Judge Peter Murphy said the woman, identified in court records only as "D," must remove the facial portion of her religious veil, known as a niqab, while testifying so jurors can see her face. She will be shielded from public view during the process. Only Murphy, the jury and lawyers will be able to see the woman's face, The Guardian reported.
The woman's lawyer, Susan Meek, argued forcing her client to remove her niqab would violate her religious rights.
Murphy countered there is disagreement in the Muslim world about whether women should have to wear the veils in public and noted in many predominantly Muslim countries wearing a niqab is an individual choice.
"Whether or not there is an obligation to wear the niqab is not a subject of universal agreement within Islam; rather, it is a choice made by individual women on a personal basis," Murphy said.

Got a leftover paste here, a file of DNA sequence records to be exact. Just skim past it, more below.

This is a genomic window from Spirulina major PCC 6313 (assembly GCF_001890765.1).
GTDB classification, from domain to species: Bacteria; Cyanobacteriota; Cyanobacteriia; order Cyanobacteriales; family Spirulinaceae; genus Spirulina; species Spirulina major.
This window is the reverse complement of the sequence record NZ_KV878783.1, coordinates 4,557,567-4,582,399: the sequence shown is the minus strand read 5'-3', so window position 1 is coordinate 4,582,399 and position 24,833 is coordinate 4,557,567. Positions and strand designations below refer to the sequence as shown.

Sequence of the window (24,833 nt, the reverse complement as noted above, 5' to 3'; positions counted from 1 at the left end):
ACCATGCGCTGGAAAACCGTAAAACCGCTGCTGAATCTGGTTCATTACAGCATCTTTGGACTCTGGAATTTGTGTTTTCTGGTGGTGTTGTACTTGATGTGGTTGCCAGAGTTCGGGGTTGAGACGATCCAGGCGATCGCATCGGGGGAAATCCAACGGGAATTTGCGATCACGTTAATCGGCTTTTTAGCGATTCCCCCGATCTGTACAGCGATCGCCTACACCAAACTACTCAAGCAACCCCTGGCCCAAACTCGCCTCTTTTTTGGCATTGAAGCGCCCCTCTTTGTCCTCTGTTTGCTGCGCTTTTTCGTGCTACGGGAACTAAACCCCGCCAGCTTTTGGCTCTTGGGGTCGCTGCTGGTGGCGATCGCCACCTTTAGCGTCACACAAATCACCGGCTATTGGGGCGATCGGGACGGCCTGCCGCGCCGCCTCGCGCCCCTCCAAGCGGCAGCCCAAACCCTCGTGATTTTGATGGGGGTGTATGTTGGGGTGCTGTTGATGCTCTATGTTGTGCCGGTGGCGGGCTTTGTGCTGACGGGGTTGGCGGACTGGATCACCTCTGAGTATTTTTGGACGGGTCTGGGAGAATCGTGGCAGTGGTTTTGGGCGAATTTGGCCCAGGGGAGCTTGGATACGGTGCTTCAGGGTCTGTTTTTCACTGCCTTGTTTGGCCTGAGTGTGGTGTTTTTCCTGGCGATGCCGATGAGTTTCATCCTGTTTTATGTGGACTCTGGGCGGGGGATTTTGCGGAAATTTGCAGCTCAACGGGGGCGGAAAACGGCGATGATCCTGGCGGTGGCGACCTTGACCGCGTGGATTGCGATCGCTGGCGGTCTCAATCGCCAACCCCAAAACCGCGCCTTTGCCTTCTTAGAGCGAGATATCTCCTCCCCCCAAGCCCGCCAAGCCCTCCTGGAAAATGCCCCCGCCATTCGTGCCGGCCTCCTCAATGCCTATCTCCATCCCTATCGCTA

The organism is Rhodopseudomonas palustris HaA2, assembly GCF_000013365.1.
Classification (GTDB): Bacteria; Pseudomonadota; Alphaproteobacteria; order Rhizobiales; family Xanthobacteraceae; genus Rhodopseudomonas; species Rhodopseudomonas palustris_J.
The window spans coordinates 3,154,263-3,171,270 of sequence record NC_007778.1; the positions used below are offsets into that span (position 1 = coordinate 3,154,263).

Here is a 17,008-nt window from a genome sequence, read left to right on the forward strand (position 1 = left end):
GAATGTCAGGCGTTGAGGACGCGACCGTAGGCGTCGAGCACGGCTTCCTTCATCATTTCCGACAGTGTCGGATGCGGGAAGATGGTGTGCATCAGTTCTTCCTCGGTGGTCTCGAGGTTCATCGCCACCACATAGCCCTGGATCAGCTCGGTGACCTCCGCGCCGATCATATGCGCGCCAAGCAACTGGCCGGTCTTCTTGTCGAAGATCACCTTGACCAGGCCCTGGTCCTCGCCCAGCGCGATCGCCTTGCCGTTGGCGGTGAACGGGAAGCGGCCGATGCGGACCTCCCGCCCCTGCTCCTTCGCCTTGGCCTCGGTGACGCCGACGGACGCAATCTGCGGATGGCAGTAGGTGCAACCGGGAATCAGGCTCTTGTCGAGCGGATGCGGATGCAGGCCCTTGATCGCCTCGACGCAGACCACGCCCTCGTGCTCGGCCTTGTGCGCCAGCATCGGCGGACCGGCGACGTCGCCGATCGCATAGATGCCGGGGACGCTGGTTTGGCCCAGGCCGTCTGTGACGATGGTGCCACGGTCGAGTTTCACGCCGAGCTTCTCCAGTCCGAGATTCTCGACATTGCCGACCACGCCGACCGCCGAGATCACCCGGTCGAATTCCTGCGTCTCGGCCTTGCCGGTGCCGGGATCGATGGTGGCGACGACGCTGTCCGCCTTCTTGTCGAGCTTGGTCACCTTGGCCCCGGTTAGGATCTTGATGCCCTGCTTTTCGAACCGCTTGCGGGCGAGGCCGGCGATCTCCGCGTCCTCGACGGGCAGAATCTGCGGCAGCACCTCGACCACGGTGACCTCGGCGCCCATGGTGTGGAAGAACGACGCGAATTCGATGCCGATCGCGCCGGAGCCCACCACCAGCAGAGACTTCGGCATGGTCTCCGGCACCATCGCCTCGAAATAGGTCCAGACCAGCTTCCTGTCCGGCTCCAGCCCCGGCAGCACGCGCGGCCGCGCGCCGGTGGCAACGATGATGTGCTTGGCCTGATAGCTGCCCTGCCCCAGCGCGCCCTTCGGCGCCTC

Still, the compromise ruling allowing her to wear it when she isn't on the witness stand takes into account the woman's personal choice to wear the veil, which should be "respected as a manifestation of religion or belief," he said.
British courts have not ruled on whether Muslim women should be forced to show their faces in court. Murphy's ruling is expected to set precedent and faces the potential of outside legal challenges from both sides. One group advocating secular legal proceedings has pledged to challenge Murphy's decision to allow the woman to wear the niqab at all in court.